Upzoning this property is completely inappropriate given the habitat and landfill related issues of this property.

Learn more about SD15/Copper Hills’ significant risks

For a deep dive into items mentioned in the urgent appeal above, please see our IER response letter. It contains significant additional information about the San Marcos landfill

A recent water monitoring report is available here. Per the attached maps, groundwater monitoring well SMGW-40 is located on SD15/Copper Hills.  Groundwater monitoring well SMGW-39 appears to be located immediately adjacent to SD15/Copper Hills.

San Marcos landfill documents, and additional monitoring reports, can be accessed on the Regional Water Quality Control Board website. Most applicable documents are under the Site Maps / Documents tab.

Zoning requests have been published online by the County of San Diego (under San Dieguito 15/SD15) and City of San Marcos. The County link also contains the Environmental Impact Report which is required to articulate all impacts to the community.  This describes neighborhood impacts including the number of estimated additional daily vehicle trips, new light and glare effects, habitat loss and others.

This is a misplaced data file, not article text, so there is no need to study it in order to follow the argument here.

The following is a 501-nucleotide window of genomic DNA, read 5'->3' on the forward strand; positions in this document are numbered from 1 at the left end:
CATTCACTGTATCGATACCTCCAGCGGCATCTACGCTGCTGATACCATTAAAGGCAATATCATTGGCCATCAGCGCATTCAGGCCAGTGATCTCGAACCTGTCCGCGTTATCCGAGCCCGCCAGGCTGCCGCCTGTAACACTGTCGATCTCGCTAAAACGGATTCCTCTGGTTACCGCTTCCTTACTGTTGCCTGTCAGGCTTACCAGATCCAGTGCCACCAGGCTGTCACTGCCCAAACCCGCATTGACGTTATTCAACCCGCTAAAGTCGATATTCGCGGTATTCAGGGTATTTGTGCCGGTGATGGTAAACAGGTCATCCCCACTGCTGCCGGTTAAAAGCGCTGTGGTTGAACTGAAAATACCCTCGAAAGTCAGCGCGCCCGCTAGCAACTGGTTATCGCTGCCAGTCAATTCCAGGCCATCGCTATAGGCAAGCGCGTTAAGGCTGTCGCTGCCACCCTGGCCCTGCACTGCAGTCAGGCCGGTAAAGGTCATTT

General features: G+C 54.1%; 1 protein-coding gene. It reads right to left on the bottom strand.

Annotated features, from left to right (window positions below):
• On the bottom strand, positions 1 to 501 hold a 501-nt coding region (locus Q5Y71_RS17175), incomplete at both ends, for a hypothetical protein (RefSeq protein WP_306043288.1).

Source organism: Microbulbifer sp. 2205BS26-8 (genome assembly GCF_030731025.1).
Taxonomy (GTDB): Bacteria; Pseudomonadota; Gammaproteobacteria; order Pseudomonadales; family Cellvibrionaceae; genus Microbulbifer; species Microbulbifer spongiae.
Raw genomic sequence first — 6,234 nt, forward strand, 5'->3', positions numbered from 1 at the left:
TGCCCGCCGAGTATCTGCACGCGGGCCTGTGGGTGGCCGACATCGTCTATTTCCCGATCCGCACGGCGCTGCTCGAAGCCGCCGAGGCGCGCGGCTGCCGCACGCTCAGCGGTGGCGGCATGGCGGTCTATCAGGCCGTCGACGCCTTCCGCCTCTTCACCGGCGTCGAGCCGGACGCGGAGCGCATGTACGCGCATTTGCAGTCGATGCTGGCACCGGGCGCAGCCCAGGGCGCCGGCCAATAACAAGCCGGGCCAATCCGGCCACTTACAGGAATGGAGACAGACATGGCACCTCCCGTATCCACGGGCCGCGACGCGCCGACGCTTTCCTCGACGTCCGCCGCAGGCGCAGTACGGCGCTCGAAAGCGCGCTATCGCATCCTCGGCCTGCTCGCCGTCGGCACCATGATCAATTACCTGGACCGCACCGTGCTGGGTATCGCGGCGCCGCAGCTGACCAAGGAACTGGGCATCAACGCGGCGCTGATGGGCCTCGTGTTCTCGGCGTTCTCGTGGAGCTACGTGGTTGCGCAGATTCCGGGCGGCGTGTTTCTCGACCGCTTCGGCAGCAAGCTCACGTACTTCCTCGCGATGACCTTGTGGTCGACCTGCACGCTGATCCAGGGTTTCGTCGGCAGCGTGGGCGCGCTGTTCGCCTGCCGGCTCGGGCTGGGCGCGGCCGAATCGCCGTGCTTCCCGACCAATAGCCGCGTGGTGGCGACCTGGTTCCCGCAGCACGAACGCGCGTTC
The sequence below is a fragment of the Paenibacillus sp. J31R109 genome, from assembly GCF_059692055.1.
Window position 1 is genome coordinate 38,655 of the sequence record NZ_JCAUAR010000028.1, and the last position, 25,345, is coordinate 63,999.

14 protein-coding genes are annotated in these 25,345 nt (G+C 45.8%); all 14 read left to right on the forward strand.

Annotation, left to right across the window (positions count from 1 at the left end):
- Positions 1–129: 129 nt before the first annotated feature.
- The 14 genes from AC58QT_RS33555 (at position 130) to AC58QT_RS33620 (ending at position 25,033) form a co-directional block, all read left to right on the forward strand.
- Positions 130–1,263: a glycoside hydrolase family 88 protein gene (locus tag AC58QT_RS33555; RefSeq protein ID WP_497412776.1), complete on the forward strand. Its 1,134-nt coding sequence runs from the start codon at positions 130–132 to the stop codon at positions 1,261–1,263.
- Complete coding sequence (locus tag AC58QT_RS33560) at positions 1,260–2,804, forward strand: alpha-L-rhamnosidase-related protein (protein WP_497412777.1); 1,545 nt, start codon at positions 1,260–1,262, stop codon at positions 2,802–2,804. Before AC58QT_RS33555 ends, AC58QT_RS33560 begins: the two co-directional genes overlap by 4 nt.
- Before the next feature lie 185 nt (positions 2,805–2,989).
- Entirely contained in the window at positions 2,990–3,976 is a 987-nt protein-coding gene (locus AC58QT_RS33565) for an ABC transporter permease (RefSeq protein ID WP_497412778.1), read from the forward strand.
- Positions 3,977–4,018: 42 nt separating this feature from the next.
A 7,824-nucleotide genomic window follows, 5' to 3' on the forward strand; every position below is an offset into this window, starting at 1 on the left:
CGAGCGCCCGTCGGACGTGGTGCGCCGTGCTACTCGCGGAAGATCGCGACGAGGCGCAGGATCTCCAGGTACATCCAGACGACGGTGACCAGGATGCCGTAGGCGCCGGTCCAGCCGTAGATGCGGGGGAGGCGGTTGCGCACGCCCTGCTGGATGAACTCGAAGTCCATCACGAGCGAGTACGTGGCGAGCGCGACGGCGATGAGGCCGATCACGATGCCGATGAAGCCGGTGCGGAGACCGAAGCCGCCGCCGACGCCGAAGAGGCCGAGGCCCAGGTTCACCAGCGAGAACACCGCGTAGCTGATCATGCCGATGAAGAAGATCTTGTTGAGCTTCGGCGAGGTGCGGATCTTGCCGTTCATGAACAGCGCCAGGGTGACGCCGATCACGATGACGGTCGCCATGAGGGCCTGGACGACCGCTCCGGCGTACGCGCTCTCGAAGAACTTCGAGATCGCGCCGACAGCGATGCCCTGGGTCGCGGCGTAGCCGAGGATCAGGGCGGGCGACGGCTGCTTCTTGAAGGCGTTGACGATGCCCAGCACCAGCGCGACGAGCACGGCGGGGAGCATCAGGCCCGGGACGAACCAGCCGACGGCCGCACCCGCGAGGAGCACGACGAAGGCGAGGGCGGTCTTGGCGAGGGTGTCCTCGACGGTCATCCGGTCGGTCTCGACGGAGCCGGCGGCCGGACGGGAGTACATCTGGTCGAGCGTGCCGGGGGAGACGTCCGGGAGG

Is Copper Hills Contaminated by the San Marcos Landfill?

In a letter to the City of San Marcos, the County of San Diego has raised concerns that there may be health impacts to future residents and tenants of Copper Hills from landfill gas. According to the County, “[t]hese gases can pose an explosion and human health threat.” They have requested for the Department of Environmental Health to monitor residents for health impacts and also to monitor the presence of landfill gases inside the buildings.

In 2017, the County of San Diego wrote about Copper Hills:

“The proposed project is located less than 1,000 feet from the disposal area of the closed San Marcos landfill. While the San Marcos Landfill has closed, it can be expected to remain biologically active and generate landfill gas and leachate for more than 30-50 years after closure. Landfill gas has been documented to travel in the subsurface 1,000 feet or more from the source. The underlying geology of the area is fractured rock, which adds another layer of complexity to potential gas migration.”

“Landfill gas consists of approximately 50% methane and 50% carbon dioxide. Trace amounts of non-methane organics and air toxics are also found in landfill gas. These gases can pose an explosion and human health threat. The lower explosive limit for methane is 5% methane in air.”